Wednesday, May 11, 2011

Bullying Within the Conversion Community: The Enemy Within

An important read from the other convert blogger named Chavi: The Real Danger? Other Converts.

From the post: "I don't know if it's new, but all of the conversion crises talk has exacerbated this self preservation to the point that converts, in some communities, have become bullies. It is the classic case where the bullied become the bullies. What do I mean? A conversion candidate posts something online in a safe space in confidence or maybe shares a struggle with a friend. It is nothing major, maybe about doing something on Shabbos while struggling to take on observance or gripe about your experiences in the process. But someone in that community sees or hears about it. They tell your rabbi, community members, friends, and eventually you are chastised by your beth din, and, in severe cases, your mikvah is canceled."

I was a victim of convert bullying. It's ridiculous and childish, just like all bullying. The lesson: No one is safe, and be careful what you share, even when you think it is a safe space. On the other hand, the pettiness and childishness of bullies will not stop me from being who I am and saying what I think is important to say. I pick my battles carefully, and a little anonymous muckraking will not change what I say and do.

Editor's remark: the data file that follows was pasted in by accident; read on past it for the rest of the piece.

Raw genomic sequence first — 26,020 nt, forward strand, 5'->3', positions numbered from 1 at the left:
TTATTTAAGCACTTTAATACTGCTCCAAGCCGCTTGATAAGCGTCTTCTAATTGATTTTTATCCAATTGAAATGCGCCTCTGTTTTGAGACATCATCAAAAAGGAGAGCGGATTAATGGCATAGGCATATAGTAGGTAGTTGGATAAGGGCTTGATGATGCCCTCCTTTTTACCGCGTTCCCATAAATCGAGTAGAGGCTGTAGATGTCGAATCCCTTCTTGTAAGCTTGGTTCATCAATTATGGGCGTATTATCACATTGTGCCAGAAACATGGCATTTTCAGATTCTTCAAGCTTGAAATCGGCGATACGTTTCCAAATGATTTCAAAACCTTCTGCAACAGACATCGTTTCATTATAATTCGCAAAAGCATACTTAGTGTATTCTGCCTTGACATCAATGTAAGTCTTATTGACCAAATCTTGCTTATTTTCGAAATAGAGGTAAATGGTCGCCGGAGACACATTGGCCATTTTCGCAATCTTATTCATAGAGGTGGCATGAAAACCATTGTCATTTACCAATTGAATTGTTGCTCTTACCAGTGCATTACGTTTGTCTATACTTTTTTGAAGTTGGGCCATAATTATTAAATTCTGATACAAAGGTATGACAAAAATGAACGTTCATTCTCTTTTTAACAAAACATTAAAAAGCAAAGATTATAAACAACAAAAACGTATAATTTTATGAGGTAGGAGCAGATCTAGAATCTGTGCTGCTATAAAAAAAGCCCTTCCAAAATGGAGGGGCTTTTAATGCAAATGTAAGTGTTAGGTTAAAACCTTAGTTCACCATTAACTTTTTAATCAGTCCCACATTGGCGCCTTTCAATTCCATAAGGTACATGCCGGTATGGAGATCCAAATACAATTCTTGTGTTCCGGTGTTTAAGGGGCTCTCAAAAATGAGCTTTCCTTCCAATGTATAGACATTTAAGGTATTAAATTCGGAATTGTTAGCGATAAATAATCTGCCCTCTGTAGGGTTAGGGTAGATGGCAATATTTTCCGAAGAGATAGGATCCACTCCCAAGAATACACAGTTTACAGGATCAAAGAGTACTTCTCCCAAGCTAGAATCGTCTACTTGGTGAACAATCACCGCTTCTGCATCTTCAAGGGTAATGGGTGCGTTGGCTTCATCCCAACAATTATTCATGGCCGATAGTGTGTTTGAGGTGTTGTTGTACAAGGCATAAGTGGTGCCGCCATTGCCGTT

As for the bullies, remember that your actions will come full circle. Be careful how you treat other people. Hashem put us here to help each other and support each other, not tear each other down. This kind of bullying is not only lashon hara, but it violates any number of other interpersonal mitzvot. (And even if you think the original was lashon hara, that doesn't automatically make your speech an allowed exception to the laws of lashon hara. Pot, meet kettle.) If you have a problem with what a convert/candidate does, speak to them personally, privately, and in a constructive way. This is getting just plain ridiculous. Every week there is a new victim.


  1. I guess I'm fortunate that when I was converting, I could have been the only person ever to do so, for all I knew. Yes, it was lonely in a way, but that's a feeling I'd come to terms with long before then. In fact, my first feelings of identification with the Jews dated to when I was a victim of bullying, and I learned that there was an entire group of people who had been persecuted everywhere they went. I figured, I must be one of those people too! Makes me wonder why someone with a bullying nature would WANT to be Jewish in the first place. You'd think the idea would be intolerably foreign to them. But I guess we all come to Judaism through our own particular path.

  2. I liken it to crabs in a barrel. Some people will do anything to have an edge.

    I've been burned really badly some the point that I refused to associate with other converts and/or people in the process for a long time unless I knew you really well.

    I still keep a low profile because I don't want to be bothered.